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Accelerating data sovereignty in the new cloud landscape

Geert van der Linden
1 Feb 2023

If organizations want to seize the digital opportunity, there’s only one destination for ever-growing mountains of data – and that is the cloud.

Most know this, which is why worldwide spending on cloud services is expected to reach $1.3 trillion by 2025 – reflecting an annual growth rate of about 16.9%.[1] Such extraordinary investment into the data-driven, cloud-based economy is leading the change towards Intelligent Industry, but right now questions over privacy and regulation obstruct the accelerator.
While the issue of “sovereignty” is nothing new, it has gained prominence more recently in response to the pandemic and rising geopolitical tensions. Both revealed significant vulnerabilities in complex international supply chains and emphasized the role and storage of critical data. To prevent security incidents and gain control over physical and digital assets, governments and organizations are starting to re-evaluate their relationship with data.
So, why are concerns over data protection and trusted infrastructure making sovereignty central in today’s cloud market? And why is a sovereign cloud so important for progress?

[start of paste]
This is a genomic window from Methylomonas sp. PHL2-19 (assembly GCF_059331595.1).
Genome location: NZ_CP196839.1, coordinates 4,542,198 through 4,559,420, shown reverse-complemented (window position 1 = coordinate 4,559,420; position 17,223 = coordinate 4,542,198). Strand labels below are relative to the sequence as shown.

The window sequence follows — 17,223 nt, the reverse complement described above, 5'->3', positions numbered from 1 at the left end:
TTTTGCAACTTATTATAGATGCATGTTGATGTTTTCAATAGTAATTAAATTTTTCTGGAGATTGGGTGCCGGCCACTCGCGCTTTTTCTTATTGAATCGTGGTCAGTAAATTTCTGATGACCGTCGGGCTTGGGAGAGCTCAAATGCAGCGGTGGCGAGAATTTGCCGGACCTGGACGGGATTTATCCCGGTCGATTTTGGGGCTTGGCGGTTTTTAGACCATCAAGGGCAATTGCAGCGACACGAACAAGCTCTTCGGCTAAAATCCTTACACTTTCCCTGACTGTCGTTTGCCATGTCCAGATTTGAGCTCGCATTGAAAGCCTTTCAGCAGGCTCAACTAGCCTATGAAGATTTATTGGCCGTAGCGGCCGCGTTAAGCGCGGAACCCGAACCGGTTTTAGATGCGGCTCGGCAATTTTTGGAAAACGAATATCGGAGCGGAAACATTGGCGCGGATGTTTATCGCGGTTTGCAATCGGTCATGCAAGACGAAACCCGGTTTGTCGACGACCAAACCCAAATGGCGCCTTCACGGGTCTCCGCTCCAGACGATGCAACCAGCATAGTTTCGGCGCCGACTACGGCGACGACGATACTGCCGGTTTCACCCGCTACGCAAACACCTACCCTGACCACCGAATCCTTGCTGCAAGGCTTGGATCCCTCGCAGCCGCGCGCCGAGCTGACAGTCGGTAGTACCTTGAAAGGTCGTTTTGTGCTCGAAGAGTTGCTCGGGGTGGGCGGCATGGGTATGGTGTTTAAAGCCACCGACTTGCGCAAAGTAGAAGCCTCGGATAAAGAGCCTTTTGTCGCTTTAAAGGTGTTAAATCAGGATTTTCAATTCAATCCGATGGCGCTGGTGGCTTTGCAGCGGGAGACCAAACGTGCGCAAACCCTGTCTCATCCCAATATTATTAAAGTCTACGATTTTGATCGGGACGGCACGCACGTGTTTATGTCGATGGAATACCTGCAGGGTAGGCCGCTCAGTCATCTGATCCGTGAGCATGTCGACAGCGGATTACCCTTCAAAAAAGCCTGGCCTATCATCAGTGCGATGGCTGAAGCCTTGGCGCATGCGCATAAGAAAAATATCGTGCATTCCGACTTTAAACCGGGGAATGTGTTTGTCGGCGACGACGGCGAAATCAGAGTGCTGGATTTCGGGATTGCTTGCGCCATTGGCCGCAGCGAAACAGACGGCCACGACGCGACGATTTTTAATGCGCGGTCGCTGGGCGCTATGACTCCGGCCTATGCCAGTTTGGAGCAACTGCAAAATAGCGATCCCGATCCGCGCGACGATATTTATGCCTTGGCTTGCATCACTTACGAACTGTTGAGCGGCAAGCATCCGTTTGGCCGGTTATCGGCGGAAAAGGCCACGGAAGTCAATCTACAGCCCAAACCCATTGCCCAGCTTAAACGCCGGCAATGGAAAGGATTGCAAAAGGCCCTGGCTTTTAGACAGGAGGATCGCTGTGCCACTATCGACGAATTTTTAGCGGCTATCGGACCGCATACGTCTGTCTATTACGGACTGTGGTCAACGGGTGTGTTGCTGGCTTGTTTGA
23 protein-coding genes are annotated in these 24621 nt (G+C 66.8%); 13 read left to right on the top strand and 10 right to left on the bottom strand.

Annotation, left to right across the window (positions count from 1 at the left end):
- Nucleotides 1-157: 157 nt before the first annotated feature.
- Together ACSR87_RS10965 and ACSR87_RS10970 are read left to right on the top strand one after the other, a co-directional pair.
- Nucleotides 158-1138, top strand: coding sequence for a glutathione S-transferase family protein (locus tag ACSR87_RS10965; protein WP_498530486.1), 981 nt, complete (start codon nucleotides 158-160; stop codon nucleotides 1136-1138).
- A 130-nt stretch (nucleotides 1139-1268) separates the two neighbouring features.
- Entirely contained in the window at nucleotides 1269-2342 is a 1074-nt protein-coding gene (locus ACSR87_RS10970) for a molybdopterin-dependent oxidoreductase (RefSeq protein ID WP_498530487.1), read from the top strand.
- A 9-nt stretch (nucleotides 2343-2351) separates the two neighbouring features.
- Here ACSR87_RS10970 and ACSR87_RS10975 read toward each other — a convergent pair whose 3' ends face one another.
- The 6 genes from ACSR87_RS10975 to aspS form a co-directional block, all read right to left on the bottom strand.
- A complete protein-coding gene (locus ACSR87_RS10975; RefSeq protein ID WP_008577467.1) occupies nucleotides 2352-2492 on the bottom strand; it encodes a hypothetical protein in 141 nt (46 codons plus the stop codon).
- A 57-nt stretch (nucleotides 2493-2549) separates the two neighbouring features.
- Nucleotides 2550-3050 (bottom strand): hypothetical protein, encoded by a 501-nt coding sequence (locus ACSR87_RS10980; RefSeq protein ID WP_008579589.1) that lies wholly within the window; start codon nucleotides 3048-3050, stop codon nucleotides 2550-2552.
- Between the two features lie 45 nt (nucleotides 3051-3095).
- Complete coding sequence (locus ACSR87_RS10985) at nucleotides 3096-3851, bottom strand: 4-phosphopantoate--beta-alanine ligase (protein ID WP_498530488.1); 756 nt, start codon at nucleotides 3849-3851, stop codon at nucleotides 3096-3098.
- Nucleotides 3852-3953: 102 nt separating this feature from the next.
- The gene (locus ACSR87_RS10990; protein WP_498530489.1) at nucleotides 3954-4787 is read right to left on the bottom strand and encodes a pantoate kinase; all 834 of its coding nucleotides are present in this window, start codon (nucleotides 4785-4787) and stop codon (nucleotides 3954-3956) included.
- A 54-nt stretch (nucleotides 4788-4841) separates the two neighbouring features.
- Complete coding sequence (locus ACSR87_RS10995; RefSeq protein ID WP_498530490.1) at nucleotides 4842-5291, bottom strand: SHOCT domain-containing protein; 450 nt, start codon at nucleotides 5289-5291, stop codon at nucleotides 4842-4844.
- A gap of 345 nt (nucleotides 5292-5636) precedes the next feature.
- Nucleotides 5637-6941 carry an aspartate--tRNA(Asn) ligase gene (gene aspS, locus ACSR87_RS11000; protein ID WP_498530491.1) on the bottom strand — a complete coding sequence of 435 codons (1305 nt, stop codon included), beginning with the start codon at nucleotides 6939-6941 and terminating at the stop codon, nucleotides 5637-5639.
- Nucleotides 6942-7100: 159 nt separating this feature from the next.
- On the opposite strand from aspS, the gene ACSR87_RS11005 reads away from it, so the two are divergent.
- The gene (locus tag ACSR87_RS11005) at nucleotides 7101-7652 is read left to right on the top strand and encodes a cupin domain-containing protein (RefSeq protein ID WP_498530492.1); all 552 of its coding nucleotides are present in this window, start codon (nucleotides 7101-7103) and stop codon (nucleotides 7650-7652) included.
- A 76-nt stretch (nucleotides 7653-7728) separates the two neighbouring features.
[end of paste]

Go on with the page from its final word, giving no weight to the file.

Security as front of mind

Every organization wants control, choice, and autonomy over their data, systems and applications. But as businesses become increasingly dependent on public cloud vendors, leaders are becoming more concerned about their exposure in doing so. We surveyed executives from over 1,000 organizations across different sectors and found that almost three-quarters (73%) have security or resilience-related concerns with public cloud vendors. In parallel, organizations are becoming cautious about how to control the flow of data across boundaries and how to contain data in certain regions within the cloud environment, with 67% reporting concerns in this area.